On Sunday, at least three dozen twisters tore through Alabama, Florida, Georgia and South Carolina. The death toll so far stands at 23, making it the deadliest tornado outbreak since 2013 when a massive tornado with winds surpassing 200 miles per hour in Moore, Oklahoma, killed 24 people, reports Chris Dolce at Weather.com.
The final death toll is likely to rise as search-and-rescue teams comb impacted areas looking for survivors. Meanwhile, the final count of tornadoes may increase as meteorologists continue reviewing the storm system’s data.
Tornadoes are categorized on the Enhanced Fujita scale by wind speed. The most damaging twister registered as a mile-wide EF4 tornado with winds up to 170 miles per hour left a 24-mile-long path of destruction in Lee County, Alabama. In Georgia, the tornadoes destroyed almost two dozen homes and damaged at least 40 with no reported fatalities.
All 23 reported deaths, including three children aged 10 and under, occurred in Lee County. CNN reports at least 75 people were treated for injuries as of now, that total could increase in the coming days. Currently, the number of people still unaccounted for in the area is in the double digits. The scene looked as if someone “took a giant knife and just scraped the ground,” Lee County sheriff Jay Jones tells Alan Blinder and Matt Stevens at The New York Times.
As of Monday, authorities were still searching a one-square-mile swath of land in Beauregard, an unincorporated town of 8,000 to 10,000 people in Lee County that was hardest hit. Search and rescue personnel are going through the debris of mostly mobile and manufactured homes by hand as well as using drones with infrared sensors to locate anyone trapped in the wreckage.
“This is the worst natural disaster that has ever occurred in Lee County,” Lee County Emergency Management Agency director Kathryn Carson tells CNN. “Most of us cannot remember anything ever creating this much of a loss of life and injuries in our citizens.”
The outbreak is another sign that tornadoes in the Southeast are becoming more frequent and more deadly. Most Americans know about “Tornado Alley,” a swathe of Texas, Oklahoma, Kansas, Nebraska and South Dakota where tornadoes occur each year. But in the last decade, tornadoes have increasingly frequented southern states, in an area now dubbed “Dixie Alley,” reports Madison Park at CNN.
A study in the journal Nature released last October by researchers from NOAA’s National Severe Storms Laboratory shows that since 1979, the number of tornadoes in the country has increased, and they are occurring further east. Jeff Berardelli at CBS reports that’s because the “Dry Line,” or the area where the warm, dry desert air of the western states predominates, has moved eastward from its traditional home on the 100th meridian in the last century, likely due to climate change. The air along the Dry Line often mixes with warm, wet air flowing up from the Gulf of Mexico, leading to conditions that produce severe storms and tornadoes.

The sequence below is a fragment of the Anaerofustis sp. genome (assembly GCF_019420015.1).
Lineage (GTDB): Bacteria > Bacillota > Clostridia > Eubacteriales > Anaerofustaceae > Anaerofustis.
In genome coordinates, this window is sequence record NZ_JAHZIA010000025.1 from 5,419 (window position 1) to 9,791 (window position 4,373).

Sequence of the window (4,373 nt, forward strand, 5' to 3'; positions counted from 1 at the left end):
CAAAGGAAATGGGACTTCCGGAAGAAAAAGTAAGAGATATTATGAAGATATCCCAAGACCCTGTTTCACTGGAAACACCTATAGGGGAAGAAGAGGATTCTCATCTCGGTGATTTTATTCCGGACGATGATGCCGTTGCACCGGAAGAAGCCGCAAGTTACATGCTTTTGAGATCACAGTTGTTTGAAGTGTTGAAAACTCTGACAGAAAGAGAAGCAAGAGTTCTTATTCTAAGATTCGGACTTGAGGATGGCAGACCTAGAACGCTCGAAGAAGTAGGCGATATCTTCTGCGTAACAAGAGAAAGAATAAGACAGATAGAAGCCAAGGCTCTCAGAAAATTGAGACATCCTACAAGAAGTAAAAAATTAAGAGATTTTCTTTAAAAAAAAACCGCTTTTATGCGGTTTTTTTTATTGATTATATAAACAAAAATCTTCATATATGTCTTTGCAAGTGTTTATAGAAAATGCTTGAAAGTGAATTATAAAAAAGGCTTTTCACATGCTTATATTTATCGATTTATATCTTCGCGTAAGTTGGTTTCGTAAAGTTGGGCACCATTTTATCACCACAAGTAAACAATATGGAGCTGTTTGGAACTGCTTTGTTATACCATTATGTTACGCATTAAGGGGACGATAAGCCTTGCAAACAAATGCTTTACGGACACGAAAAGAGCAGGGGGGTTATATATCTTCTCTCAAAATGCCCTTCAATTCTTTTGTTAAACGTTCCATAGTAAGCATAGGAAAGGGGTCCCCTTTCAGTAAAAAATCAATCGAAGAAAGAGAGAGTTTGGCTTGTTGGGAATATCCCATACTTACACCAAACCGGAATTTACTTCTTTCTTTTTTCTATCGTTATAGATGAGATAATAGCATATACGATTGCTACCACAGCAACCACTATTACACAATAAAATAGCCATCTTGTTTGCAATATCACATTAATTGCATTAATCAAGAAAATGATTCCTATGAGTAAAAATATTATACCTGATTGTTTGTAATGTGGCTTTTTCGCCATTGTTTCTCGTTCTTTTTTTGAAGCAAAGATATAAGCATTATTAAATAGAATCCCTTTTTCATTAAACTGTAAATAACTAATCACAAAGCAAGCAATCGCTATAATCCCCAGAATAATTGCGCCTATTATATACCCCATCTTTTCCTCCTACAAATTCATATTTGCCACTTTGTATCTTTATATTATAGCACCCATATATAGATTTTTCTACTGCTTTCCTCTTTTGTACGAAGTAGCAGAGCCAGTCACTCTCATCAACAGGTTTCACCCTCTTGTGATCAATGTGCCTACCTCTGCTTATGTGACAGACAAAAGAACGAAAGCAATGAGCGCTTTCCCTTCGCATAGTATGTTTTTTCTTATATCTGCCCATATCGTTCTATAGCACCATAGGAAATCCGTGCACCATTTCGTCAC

People on the ground chasing tornadoes have noticed the shift, too. “Following it for the last 12 years, we have noticed more chasers having to chase further into rugged terrain east of the normal Tornado Alley,” Kory Hartman, owner of Severe Studios Storm Chasers, tells Berardelli. “It seems to stay colder and drier in the spring, so you don't see as many early season outbreaks in Kansas, Oklahoma and Texas.”
Even though Dixie Alley doesn’t yet have as many twisters as Tornado Alley, major disasters—like what happened in Lee County—are likely to become more common, Victor Gensini, a meteorologist at Northern Illinois University and co-author of the study, tells Park at CNN.
In the flat and often treeless Great Plains, tornadoes can be spotted miles away, but in heavily wooded and hilly areas of the South, the funnels go unnoticed for longer, leaving residents with limited time to bunker down. Tornadoes in the South are also subject to a stronger jet stream, meaning the often move faster than in the Great Plains, sometimes greater than 50 miles per hour. There are demographic considerations, like population density, and architectural differences to factor in as well.
“As you move east from Kansas to Mississippi, Georgia, Tennessee, the population density increases rapidly and we also have an issue in the Southeast of more mobile homes,” Gensini says. “If you get hit in a mobile home from a tornado, you’re much more likely to be killed. You just have a really unique exposure and vulnerability problem.”
While Sunday’s tornado outbreak was a chilling beginning to tornado season, it came nowhere close to the four-day outbreak that occurred in April 2011. That system alone spawned 362 tornadoes over one-third of the continental United States. Alabama saw 69 tornadoes during that storm swell, including a massive EF-4 that killed 65 people, injured 1,000 and caused over $100 million in damage in the cities of Birmingham and Tuscaloosa.